Avengers: Infinity War is wildly fun until it leaves you hanging
Spoiler-free review: Marvel's latest team-up, the best Avengers movie yet, melds hilarious and tragic moments into a streamlined diary of mad titan Thanos.
Mike SorrentinoSenior Editor
Mike Sorrentino is a Senior Editor for Mobile, covering phones, texting apps and smartwatches -- obsessing about how we can make the most of them. Mike also keeps an eye out on the movie and toy industry, and outside of work enjoys biking and pizza making.
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One minute it's heart-wrenching, the next it's laugh-out-loud funny. You're watching Spider-Man (Tom Holland) swing through New York to help Tony Stark (Robert Downey Jr.) and Doctor Strange (Benedict Cumberbatch). Then you're zipping to outer space as Thor (Chris Hemsworth) forges a new alliance with the Guardians of the Galaxy. Fortunately, giant captions help you keep track of the multiple characters' whereabouts, whether they're battling on behalf of the universe in Wakanda or Scotland.
With so many players and planets, there's plenty of potential for things to go awry. But the streamlined story makes the approximately 2.5-hour movie fly by. Directors Joe and Anthony Russo have incorporated elements of each of the films from the Marvel Cinematic Universe while keeping one character in focus the entire time.
Diary of mad titan Thanos
That character is Thanos (Josh Brolin), and as long promised, he takes center stage in his quest to collect six Infinity Stones that will let him wipe out half the universe.
Unlike Marvel villains who often lack character depth (think Helmut Zemo from Captain America: Civil War or Malekith from Thor: The Dark World), Thanos gets plenty of screen time to show what makes him feel triumph and what makes him feel pain. He's still a genocidal maniac, but he suffers desperate consequences for his deadly goals. And I do mean deadly. Some of his actions are violent and grotesque enough that parents should take caution before bringing children elementary school age or younger to the film.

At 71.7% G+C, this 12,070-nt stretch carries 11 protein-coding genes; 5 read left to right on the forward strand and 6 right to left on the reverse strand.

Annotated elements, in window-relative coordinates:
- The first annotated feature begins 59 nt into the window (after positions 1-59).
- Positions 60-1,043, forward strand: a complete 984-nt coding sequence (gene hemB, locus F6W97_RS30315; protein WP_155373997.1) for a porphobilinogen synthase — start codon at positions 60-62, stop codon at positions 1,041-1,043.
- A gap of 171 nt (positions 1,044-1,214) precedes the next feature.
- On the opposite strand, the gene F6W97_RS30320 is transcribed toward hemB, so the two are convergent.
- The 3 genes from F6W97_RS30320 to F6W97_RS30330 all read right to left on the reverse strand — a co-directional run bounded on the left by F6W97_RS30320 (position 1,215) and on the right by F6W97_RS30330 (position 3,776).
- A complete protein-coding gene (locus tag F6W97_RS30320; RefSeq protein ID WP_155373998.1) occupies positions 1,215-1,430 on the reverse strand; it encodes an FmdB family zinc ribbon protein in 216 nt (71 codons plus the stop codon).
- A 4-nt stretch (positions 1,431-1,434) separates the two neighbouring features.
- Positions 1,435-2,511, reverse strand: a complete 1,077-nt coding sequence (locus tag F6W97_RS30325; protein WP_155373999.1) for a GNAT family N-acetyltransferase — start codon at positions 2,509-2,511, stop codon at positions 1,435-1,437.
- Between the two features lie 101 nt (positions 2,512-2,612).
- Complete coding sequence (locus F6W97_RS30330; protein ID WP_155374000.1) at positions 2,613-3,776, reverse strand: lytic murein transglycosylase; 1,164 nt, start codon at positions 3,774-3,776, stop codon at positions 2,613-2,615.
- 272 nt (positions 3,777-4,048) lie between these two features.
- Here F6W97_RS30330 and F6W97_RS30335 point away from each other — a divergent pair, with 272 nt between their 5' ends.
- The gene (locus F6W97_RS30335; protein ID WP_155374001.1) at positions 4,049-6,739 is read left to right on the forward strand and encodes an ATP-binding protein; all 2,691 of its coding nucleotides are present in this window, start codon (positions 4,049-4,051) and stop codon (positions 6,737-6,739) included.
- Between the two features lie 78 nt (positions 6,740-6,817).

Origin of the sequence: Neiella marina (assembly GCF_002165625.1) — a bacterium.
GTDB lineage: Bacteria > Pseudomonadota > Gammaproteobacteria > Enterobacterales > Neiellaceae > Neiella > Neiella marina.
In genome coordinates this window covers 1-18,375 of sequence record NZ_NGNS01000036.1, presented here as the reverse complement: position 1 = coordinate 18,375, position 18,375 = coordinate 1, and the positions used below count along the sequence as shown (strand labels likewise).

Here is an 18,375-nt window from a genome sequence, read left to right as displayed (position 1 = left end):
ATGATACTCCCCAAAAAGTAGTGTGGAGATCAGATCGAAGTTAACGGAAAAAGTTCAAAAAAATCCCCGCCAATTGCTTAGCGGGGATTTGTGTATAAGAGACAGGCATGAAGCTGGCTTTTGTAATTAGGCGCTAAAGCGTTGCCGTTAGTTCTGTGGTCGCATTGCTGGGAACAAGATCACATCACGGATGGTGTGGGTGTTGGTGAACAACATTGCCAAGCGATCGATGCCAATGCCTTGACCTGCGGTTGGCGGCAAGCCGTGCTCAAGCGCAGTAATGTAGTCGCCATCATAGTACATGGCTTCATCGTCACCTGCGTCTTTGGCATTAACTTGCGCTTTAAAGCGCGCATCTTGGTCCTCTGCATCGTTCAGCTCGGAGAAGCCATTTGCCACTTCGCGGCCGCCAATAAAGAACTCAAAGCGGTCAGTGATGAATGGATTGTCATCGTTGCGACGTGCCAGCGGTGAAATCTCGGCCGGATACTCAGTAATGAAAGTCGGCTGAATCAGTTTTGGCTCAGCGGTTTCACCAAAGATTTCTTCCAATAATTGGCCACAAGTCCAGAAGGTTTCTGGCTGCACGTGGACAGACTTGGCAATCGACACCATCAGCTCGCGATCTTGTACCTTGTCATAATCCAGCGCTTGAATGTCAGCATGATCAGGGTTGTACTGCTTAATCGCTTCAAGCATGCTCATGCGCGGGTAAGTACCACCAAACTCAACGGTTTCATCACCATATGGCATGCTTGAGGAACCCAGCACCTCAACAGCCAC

'Avengers: Infinity War' is going to blow your mind
Because of the galactic focus on Thanos, the movie feels much more like a sequel to Guardians of the Galaxy Vol. 2 than a follow-up to more grounded films like Captain America: Civil War or Avengers: Age of Ultron. This makes sense. Early on in 2014's original Guardians of the Galaxy, several characters quickly name Thanos as someone they want to betray or destroy. Those grudges haven't faded, and Gamora's (Zoe Saldana) close but complicated history as Thanos' favorite adopted daughter gets fully explored.
Guardians meet Avengers
As trailers have already revealed, Thor (post-Ragnarok) fits in with the Guardians as tightly as the Infinity Gauntlet on Thanos. If Thor isn't given a fourth movie to headline, I'd be thrilled to watch Chris Hemsworth's God of Thunder instead bicker with Chris Pratt's Peter Quill in Guardians of the Galaxy 3.